Ratjuice

Anton B. was severly wounded during the great cull and was left for dead by the frenzied Cultists.

He found himself deep in enemy territory, disoriented and short of ammunition and food.

Anton believed he was the only survivor in a world of traitors and waged a war of his own behind the enemy lines, setting ambushes and destroying enemy infrastructure.

But his mental state has deteriorated as the years went on, maddened by grief and solitude.

When a group of mercenaries made contact with the malnourished stormtrooper, they nicknamed him Ratjuice, due to his appetite for dead rats.

Old-timer

Eugene experienced the horrors of war from the start, has seen things no man should ever see, and like many others, he found solace at the bottom of a bottle.

As long as there is wine, no job is beneath Eugene, no matter the odds.

He retains the colourful traditional uniform of the nineteenth century rather than the practical horizon-blue field dress of the Liberation Army.

Toymaker

No mercenary is more beloved by locals than Toymaker.

Karl Krämer is one of the few German soldiers who survived the great betrayal of 1916 but the attrocities he witnessed left him broken in spirit. Unable to cope with the reality of war, his mind returned to the happiest days of his life and his small workshop.

Every time he passes by a village, the wandering artisan brings children gifts and feeds the poor.

Toymaker takes great pride in his work and when he is not fighting, he crafts new toys as he was taught before the war by his late father.

The Westerner

Mr Burke is the last remaining alive member of a violent bandit group that terrorized the American desert.

He was convicted and sentenced to death but fled the United States to Europe where he made his way to the chaotic western front of the war.

Mr Burke soon made a name of himself as a cut-throat who’s not afraid to get his hands bloody.

Mercenary Lord

“A long road I must still travel. This is but the beginning.”
-A tired voice behind a silver mask



Maximilian Muller was a veteran of many battles before this war broke out.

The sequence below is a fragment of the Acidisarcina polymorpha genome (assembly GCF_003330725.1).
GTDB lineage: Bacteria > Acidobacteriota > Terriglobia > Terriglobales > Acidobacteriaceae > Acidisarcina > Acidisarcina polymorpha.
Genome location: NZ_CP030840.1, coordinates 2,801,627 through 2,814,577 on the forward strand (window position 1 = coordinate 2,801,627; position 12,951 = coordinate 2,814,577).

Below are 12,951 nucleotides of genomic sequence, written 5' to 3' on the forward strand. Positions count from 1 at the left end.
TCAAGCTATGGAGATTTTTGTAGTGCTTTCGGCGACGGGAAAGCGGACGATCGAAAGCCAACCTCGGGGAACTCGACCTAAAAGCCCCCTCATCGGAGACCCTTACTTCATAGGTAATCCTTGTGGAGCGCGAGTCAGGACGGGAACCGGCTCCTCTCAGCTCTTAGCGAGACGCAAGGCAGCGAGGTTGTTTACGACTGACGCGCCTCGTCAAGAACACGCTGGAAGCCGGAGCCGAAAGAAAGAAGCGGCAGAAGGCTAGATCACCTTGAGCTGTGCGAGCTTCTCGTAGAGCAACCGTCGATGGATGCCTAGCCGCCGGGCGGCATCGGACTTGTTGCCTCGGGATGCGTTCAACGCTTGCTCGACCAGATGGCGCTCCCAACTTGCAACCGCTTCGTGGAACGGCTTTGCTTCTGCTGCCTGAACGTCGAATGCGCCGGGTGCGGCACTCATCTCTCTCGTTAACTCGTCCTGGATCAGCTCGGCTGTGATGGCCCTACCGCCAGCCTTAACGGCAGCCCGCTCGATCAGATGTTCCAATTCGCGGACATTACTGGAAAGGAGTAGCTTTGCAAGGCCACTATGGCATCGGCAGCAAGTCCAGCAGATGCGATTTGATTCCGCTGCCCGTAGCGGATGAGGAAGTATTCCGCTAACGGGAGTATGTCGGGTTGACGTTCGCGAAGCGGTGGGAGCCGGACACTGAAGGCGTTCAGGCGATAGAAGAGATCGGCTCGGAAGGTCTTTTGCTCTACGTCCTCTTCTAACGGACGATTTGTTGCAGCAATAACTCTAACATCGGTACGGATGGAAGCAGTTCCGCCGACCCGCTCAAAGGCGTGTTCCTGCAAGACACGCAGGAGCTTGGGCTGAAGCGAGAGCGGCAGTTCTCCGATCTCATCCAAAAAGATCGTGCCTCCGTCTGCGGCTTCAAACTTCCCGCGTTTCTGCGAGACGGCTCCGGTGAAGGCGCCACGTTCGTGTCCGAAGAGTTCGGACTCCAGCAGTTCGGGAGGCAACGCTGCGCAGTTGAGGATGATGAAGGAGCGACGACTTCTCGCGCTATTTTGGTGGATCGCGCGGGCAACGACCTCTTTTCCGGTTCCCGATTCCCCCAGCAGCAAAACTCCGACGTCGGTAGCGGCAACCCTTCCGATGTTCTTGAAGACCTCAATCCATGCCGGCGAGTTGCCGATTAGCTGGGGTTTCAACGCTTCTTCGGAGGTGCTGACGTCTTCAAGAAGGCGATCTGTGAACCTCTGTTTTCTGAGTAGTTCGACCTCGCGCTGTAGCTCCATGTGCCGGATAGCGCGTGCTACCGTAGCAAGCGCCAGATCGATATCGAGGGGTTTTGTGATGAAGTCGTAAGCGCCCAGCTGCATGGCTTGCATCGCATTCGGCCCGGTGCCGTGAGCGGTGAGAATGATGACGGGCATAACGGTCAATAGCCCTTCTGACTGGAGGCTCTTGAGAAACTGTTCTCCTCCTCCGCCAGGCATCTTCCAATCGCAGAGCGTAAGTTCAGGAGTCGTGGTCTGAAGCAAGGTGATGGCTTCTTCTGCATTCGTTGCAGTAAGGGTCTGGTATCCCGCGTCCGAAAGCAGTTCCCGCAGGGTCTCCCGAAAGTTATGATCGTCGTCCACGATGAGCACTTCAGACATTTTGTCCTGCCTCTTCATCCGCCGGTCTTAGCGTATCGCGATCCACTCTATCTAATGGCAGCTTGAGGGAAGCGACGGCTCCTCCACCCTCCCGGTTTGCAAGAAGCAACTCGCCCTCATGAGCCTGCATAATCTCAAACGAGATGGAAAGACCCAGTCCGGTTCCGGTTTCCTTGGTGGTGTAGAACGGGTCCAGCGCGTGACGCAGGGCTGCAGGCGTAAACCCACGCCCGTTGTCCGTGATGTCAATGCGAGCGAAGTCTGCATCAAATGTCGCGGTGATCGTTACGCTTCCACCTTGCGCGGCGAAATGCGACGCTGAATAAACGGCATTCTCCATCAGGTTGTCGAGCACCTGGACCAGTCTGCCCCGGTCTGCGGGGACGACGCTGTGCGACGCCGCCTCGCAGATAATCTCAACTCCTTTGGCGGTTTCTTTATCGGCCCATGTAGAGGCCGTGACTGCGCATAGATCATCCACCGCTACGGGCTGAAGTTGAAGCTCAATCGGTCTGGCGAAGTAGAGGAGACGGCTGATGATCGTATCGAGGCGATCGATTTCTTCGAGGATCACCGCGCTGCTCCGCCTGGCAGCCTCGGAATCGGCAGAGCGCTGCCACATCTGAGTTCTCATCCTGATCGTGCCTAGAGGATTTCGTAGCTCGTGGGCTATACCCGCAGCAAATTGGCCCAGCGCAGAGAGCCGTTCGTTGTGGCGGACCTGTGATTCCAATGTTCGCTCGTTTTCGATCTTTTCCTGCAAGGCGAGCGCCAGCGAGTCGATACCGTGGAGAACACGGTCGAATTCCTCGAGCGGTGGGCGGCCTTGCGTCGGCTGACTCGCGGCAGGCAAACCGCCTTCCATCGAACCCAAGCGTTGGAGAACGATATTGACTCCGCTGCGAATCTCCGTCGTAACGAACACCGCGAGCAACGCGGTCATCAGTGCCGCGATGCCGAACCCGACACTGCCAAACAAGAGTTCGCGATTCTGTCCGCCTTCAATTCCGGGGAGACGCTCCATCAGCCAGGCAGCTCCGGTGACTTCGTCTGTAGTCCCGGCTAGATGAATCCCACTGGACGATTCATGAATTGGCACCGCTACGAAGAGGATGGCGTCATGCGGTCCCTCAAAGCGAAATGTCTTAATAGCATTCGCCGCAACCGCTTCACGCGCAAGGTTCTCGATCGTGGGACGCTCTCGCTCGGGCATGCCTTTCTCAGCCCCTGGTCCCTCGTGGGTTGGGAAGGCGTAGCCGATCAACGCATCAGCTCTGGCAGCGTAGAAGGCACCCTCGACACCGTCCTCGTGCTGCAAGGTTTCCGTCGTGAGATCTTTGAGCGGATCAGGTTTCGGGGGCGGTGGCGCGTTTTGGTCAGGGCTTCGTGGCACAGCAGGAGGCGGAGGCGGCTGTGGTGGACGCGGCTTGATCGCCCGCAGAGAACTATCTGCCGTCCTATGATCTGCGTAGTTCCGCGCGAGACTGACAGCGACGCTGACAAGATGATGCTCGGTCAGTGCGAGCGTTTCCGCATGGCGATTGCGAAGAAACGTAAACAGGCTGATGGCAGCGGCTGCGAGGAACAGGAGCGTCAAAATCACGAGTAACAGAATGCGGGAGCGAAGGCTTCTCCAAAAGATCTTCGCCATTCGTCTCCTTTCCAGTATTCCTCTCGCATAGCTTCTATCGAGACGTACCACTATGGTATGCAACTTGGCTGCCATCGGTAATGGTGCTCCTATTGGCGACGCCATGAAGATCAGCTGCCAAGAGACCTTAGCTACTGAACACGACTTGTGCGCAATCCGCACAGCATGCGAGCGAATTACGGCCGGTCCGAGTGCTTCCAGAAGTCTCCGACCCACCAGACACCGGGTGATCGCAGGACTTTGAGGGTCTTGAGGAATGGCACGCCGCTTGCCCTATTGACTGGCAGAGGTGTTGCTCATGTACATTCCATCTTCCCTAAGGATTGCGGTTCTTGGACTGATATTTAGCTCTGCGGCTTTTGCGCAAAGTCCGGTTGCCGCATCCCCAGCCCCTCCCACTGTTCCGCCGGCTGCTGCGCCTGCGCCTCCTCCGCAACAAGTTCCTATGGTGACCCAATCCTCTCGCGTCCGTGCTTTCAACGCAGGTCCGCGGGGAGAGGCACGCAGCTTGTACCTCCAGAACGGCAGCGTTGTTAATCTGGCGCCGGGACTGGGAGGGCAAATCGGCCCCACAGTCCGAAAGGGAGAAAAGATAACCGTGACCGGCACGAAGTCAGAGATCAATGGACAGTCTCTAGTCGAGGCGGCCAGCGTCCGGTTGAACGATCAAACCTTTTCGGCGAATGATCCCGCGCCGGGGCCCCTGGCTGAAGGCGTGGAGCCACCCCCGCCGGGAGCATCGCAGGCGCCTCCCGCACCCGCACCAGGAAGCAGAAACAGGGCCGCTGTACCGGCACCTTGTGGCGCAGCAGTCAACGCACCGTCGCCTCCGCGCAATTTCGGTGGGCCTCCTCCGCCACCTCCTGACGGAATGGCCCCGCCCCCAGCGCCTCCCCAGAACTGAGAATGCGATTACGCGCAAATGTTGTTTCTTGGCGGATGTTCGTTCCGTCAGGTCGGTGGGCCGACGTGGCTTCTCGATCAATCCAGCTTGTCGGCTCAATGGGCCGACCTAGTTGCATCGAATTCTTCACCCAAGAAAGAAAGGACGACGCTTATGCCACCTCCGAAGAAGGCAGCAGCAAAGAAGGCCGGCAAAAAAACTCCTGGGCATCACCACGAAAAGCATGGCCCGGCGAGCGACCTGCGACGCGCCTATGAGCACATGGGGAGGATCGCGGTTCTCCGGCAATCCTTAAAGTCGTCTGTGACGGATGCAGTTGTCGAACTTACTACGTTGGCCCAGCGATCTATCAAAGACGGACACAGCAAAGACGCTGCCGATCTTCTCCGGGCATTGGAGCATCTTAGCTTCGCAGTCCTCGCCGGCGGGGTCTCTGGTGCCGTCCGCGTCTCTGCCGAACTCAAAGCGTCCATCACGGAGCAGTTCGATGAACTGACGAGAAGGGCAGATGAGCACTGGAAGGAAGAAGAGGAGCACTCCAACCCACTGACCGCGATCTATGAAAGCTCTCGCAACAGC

An honest man and a seasoned soldier in his early forties, the cultist spies knew it would be difficult to sway Maximilian to their cause and so he was marked for termination, along with thousands others.

By 1916, all military personnel marked by the cults were pushed to the front lines with little to no support in order to cull their numbers.

It was later that year General Kruger ordered the immediate extermination of all such elements, an atrocity known as Kruger’s betrayal. Entire waves of soldiers were shot in the back by their comrades as they were going over the top, now trapped between the enemy and their treacherous brothers.

People were killed left and right by shell, gas or by the knives of the cultists. The fact that Maximilian was one of the few that survived is a testament to his spirit and his fortitude.

Years later, the old man managed to become one of the most successful mercenaries, offering his services to anyone who can afford them and readily finding empoyment in warbands intent on fighting his former, traitorous comrades.

Maximilian displays the idiosyncratic gear of a successful mercenary, including a bulletproof vest, master-crafted sword and ceremonial helmet.

The Ghost In The Trenches

“It is real, the ghost in the trenches. I know because I’ve seen it.

It was the night that all went to hell. Back then I was attached to a Stray Dogs mixed squad, saboteur division. We found ourselves deep into enemy territory, the trenches were crawling with German soldiers, screams and laughter filled the air. Despite our best efforts, ultimately the primary objective was lost. We were outnumbered five to one and most men were killed in the first moments of the attack. The order to fall back was issued and we broke ranks.

My rifle was damaged by a grenade shrapnel and I had to drop it. I run as fast as I could but I got lost in the unfamiliar trenches, losing the remnants of my comrades as I stumbled into a dead end.

I turned around and there stood a single German, the piercings on his face stretching the skin in bizzare ways as he smiled. He walked slowly as he took aim.

I closed my eyes, preparing for the end. Out of nowhere came a clang followed by an agonised scream. I opened my eyes and was shocked to see the German soldier screaming and cursing, his foot was caught in a mechanical trap, metal teeth biting deep, touching bone.

Then I saw it, the ghost in the trenches. A man in heavy clothes walked from the shadows, his arm extended, revolver in hand. He moved towards the trapped soldier slowly, until the barrel of the gun touched the German’s nose. They both stood there for a long moment, unmoving and silent. The man holstered his gun and reached for the axe on his back. The German’s head hit the ground with a dull thud.

The man then picked up the bloody bear trap, strapped it on his back and turned his head towards me one last time before disappearing in the darkness.”


The bear trap, a simple mechanical device that drove many soldiers to an early grave and a teddy bear, a gift from Toymaker.

Blog at WordPress.com.

Up ↑